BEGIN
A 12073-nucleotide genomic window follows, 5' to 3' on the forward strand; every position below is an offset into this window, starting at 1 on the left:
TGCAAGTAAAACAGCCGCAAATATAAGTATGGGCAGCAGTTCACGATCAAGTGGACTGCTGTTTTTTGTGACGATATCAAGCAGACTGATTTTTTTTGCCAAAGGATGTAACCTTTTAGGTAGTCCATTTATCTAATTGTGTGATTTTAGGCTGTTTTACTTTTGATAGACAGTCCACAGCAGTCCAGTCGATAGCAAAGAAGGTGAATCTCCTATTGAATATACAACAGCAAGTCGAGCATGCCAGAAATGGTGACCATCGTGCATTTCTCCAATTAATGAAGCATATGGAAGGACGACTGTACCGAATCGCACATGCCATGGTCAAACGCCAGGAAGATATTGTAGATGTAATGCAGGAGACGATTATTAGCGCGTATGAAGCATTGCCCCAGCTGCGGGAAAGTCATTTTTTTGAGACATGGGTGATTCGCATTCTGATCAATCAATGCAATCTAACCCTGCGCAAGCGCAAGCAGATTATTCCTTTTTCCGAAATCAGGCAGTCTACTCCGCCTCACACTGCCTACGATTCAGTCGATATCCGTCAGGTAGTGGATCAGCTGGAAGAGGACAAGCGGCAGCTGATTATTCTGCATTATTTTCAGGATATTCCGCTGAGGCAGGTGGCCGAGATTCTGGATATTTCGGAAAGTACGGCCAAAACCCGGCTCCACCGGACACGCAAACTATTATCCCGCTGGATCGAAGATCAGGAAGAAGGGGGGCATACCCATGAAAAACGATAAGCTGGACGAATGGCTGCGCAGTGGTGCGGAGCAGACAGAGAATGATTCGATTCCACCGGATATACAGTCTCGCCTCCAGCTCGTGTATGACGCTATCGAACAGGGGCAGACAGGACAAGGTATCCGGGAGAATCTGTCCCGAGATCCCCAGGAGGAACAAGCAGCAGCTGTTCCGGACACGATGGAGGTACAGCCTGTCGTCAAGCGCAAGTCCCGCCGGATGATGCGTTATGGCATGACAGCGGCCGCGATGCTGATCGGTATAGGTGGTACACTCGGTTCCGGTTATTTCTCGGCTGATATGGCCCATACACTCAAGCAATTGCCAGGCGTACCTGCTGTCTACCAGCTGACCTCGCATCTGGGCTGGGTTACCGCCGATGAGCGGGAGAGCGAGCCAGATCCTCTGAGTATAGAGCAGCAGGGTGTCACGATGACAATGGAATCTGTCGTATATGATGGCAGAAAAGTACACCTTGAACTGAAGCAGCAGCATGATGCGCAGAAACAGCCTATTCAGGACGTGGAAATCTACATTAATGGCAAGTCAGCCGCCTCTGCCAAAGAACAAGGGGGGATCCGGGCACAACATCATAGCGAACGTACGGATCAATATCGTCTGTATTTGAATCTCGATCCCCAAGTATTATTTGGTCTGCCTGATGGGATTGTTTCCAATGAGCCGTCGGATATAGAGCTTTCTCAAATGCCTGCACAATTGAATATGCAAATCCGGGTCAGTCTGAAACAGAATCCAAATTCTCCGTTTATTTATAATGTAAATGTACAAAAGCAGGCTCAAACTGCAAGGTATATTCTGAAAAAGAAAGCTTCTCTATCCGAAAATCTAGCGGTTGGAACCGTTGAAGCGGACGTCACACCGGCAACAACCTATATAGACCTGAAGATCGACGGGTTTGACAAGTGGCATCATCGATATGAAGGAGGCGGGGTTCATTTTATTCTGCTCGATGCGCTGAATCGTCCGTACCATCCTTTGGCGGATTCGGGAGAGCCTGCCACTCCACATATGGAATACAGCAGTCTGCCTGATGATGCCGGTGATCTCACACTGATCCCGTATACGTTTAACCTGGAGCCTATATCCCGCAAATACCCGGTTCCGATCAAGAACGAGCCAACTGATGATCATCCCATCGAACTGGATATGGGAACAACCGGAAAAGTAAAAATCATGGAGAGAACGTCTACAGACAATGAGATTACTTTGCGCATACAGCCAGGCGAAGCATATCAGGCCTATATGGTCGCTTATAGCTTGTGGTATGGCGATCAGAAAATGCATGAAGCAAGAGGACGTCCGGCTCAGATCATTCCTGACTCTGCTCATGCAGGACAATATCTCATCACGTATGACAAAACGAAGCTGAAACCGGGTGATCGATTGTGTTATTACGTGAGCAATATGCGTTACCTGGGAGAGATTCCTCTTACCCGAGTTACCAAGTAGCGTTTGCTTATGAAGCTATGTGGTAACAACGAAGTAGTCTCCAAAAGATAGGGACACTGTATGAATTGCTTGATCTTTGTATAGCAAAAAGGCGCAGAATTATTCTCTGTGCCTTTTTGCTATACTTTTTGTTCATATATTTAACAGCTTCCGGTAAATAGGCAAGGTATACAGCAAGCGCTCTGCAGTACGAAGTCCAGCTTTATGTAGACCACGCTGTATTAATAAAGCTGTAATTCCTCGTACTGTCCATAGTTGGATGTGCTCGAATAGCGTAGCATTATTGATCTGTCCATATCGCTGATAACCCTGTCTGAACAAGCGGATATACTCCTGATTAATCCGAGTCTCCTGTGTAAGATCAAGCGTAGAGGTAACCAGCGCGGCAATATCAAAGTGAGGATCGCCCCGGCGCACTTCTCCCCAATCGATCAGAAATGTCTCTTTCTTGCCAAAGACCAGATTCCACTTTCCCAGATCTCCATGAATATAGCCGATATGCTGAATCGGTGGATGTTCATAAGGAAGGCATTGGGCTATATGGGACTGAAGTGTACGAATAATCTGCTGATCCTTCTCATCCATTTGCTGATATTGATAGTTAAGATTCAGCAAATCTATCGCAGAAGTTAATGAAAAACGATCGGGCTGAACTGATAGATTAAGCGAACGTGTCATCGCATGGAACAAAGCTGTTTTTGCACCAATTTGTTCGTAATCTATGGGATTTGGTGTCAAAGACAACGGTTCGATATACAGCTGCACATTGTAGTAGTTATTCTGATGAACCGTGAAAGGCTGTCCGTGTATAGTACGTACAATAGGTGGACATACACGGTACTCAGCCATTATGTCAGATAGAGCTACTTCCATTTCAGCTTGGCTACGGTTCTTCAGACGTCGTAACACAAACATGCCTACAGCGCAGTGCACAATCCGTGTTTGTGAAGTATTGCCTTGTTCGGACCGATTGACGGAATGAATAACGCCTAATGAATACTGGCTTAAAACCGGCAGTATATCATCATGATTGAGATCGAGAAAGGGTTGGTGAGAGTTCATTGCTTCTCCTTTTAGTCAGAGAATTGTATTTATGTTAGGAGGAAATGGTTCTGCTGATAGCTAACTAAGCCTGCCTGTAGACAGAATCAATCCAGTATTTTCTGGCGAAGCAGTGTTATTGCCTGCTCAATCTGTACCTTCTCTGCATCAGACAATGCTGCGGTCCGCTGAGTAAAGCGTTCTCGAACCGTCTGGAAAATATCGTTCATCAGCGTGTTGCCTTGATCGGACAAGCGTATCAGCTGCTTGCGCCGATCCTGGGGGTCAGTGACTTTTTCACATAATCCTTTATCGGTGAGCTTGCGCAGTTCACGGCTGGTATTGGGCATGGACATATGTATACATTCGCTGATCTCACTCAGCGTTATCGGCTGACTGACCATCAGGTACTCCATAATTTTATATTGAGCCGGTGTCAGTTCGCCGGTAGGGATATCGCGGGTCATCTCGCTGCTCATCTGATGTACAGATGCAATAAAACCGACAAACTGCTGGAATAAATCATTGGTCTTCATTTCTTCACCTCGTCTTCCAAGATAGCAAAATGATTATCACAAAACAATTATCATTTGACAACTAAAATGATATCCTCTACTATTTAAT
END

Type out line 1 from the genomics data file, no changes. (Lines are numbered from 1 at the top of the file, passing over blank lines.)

A 12073-nucleotide genomic window follows, 5' to 3' on the forward strand; every position below is an offset into this window, starting at 1 on the left: